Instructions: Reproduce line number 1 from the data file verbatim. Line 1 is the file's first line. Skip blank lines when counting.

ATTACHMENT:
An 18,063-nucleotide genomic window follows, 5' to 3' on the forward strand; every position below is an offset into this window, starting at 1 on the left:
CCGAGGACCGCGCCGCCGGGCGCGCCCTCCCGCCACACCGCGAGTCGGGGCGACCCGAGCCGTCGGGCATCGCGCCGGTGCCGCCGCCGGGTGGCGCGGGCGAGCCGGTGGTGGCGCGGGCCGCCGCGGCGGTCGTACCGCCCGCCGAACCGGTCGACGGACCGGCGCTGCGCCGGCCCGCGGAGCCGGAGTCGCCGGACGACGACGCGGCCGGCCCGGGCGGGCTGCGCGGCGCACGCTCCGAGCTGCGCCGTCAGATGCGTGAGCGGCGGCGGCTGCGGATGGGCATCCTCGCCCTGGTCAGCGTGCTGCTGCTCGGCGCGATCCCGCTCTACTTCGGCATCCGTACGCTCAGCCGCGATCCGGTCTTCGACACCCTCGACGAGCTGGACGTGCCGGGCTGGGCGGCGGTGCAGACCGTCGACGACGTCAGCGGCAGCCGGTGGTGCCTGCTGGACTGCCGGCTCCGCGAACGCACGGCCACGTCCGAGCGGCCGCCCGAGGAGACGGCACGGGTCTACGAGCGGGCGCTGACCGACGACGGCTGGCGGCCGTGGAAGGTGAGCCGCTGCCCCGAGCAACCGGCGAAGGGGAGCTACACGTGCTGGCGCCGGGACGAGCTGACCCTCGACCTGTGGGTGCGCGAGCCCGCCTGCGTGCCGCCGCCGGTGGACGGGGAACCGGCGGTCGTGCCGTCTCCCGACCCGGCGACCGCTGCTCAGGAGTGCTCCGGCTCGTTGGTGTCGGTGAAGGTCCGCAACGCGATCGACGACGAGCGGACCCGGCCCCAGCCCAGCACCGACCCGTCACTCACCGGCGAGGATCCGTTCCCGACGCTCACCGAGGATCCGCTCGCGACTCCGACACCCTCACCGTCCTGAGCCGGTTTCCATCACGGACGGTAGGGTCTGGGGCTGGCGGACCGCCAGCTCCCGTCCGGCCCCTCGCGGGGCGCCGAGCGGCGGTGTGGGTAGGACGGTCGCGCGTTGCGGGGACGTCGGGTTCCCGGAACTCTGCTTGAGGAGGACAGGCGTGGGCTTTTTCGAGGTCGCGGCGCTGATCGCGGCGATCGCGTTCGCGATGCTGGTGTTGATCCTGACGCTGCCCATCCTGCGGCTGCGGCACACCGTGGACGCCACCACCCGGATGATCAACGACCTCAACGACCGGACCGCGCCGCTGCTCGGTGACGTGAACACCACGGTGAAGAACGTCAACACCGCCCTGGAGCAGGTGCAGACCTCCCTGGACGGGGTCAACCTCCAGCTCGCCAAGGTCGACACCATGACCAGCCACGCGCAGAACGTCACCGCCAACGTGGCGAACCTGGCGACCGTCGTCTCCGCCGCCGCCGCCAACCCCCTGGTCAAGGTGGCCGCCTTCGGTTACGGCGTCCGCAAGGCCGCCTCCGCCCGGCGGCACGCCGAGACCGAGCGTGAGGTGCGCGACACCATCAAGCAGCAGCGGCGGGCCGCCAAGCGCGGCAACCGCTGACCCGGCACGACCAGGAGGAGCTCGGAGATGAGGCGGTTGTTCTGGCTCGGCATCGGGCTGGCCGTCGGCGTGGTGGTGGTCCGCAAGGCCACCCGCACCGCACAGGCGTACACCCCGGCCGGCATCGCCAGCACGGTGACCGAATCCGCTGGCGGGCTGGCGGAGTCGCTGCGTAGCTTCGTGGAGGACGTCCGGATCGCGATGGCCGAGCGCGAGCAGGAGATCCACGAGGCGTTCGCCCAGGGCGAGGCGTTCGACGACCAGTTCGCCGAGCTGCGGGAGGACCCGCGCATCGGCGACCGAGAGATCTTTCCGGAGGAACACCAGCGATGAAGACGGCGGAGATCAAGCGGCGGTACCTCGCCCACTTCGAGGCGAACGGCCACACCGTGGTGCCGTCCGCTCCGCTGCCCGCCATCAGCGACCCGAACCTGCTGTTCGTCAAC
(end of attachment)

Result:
An 18,063-nucleotide genomic window follows, 5' to 3' on the forward strand; every position below is an offset into this window, starting at 1 on the left: